Donald Trump baby blimp 'retired' to museum
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Donald Trump baby blimp 'retired' to museum

THE INFAMOUS Donald Trump baby blimp has officially been retired and placed in a museum.

The massive inflatable - which depicts a rather unflattering image of the US president wearing a nappy, phone-in-hand with a rather grumpy-looking face - made international headlines when it was flown above Parliament Square in London during the protests over Mr Trump's state visit to the UK in 2018.

It was flown again the next day in Edinburgh on the day Trump arrived to spend the weekend at his Turnberry golf course.

Ever since, it's been galavanting around the world and has been flown during protests in Ireland, France, Argentina, and Denmark, to name a few.

The Museum of London announced in 2019 that it was in talks to purchase the 20ft effigy, to put on display in its 'protest collection'.

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Now, following a global tour, it's been "consigned to history" and is heading for its final resting place, at the museum.

LONDON, ENGLAND - JULY 13: A giant baby trump balloon flies over the Parliament Square during a demonstration against the visit to the UK by US President Donald Trump on July 13, 2018 in London, England. (Photo by TF-Images/Getty Images)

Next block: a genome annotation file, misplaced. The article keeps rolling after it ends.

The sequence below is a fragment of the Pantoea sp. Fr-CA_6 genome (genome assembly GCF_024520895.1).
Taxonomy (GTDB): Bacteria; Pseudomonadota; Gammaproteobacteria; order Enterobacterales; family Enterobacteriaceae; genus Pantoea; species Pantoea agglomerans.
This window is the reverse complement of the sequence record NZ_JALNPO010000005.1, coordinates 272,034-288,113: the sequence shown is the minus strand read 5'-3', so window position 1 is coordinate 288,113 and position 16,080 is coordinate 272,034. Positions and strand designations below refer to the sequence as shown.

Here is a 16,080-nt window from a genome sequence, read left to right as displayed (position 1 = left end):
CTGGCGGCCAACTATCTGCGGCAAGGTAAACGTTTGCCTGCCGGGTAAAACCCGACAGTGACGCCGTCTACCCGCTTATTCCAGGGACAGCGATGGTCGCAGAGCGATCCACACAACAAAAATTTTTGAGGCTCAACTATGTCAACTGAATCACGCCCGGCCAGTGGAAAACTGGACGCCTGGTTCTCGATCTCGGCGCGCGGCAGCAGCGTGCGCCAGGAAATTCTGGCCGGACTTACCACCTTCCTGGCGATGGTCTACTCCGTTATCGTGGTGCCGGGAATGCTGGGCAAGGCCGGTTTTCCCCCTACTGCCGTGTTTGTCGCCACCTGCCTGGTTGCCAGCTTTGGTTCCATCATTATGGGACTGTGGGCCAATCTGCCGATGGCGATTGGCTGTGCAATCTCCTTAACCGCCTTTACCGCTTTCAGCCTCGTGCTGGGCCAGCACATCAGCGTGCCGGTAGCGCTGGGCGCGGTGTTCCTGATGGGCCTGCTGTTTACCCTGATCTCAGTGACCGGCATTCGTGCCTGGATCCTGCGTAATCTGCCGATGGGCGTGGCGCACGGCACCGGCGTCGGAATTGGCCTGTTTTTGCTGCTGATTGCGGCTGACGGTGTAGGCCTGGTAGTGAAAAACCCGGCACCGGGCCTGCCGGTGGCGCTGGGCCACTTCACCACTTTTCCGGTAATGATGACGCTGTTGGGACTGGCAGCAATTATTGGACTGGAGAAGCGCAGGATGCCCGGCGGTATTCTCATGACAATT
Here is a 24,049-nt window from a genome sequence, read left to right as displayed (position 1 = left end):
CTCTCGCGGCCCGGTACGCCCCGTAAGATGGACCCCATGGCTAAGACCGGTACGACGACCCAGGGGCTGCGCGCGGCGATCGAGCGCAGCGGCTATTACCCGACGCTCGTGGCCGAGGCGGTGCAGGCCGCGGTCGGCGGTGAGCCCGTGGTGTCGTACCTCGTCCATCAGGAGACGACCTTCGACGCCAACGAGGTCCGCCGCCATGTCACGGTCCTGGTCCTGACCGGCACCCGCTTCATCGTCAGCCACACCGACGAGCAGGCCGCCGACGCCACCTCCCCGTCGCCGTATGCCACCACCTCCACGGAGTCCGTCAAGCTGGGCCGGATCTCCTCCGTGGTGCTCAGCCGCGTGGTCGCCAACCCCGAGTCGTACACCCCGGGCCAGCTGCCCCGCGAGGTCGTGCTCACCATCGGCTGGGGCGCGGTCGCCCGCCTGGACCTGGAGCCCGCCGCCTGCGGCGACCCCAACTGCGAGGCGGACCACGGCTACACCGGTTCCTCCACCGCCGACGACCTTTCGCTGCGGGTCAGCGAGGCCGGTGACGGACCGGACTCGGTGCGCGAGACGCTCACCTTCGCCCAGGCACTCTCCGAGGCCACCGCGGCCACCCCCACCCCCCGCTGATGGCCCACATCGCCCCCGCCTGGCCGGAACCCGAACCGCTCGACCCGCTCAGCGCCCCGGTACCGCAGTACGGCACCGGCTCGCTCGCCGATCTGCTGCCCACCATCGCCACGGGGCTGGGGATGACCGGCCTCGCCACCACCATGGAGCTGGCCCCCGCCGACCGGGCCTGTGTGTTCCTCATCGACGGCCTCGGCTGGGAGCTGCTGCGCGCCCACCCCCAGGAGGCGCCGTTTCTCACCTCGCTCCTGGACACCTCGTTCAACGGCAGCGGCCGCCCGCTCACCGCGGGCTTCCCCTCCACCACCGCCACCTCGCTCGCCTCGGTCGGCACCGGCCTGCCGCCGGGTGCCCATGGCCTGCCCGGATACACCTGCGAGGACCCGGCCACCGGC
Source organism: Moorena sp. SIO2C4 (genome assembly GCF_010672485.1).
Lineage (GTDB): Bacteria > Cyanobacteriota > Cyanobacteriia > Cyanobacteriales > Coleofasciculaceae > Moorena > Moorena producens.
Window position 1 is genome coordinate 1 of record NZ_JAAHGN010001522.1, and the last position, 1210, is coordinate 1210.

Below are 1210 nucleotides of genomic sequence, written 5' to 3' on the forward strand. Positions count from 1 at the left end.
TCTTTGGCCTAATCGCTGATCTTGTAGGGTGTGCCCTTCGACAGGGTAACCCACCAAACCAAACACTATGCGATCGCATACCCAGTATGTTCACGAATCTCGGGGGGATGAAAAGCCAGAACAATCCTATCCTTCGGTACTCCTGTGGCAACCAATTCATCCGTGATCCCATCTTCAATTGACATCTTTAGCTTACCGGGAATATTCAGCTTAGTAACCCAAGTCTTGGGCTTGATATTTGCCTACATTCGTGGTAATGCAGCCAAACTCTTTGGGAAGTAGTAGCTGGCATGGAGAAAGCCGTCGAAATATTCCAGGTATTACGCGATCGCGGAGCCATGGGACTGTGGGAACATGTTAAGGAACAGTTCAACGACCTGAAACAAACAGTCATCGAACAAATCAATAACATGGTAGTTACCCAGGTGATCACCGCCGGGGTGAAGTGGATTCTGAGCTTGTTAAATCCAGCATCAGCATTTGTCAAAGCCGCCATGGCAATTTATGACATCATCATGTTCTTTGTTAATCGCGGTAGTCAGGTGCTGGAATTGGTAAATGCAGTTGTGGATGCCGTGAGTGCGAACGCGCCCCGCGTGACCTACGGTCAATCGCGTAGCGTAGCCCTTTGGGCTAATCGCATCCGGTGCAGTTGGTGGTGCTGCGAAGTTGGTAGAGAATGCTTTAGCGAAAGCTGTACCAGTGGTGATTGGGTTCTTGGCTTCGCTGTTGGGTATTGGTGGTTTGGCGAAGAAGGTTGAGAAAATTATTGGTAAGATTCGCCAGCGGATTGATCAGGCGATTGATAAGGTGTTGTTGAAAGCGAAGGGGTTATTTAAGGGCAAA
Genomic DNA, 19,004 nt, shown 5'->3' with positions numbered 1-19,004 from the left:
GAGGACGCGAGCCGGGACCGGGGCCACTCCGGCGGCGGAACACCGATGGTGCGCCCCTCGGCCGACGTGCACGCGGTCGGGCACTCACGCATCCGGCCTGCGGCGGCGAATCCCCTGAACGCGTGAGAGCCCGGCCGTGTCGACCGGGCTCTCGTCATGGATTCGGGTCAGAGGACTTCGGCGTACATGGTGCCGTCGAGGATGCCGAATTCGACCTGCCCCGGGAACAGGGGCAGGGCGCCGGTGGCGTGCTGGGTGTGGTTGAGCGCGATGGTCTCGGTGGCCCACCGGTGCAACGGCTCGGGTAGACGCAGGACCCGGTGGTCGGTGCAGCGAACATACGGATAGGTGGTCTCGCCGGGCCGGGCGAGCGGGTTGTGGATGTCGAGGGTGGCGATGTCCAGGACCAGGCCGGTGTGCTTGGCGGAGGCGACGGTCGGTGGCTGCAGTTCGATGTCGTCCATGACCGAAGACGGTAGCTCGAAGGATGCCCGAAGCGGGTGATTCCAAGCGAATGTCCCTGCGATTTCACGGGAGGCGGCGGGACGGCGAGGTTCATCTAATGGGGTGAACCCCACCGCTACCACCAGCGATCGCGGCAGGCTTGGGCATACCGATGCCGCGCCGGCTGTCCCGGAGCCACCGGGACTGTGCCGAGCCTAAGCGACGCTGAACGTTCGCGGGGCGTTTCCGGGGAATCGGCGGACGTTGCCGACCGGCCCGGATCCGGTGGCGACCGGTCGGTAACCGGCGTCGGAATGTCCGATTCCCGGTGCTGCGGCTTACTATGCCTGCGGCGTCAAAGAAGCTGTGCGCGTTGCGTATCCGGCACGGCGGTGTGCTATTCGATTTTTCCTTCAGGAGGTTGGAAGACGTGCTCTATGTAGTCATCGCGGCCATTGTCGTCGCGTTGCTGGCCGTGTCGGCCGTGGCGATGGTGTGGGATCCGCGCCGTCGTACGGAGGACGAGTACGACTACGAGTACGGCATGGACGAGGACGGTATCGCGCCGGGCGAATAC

The creators of the balloon said they hoped it served as a reminder of the fight against the "politics of hate".

"While we’re pleased that the Trump Baby can now be consigned to history along with the man himself, we're under no illusions that this is the end of the story," they said in a statement.

"We hope the baby's place in the museum will stand as a reminder of when London stood against Mr Trump - but will prompt those who see it to examine how they can continue the fight against the politics of hate.

"Most of all we hope the Trump Baby serves as a reminder of the politics of resistance that took place during Trump's time in office.

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"The most ironic and fitting thing now is it’s currently in quarantine in the museum."

Museum of London director Sharon Ament said she was "determined" to get the balloon for display when she first saw it in 2018.

"Of course the museum is not political and does not have any view about the state of politics in the States, but the blimp touches on a typical British response, satire," she told PA.

"We use humour a lot, and we poke fun at politicians. This is a big - literally - example of that…

"To some it's a joyous object, it makes you smile, it makes you laugh because it's satirical."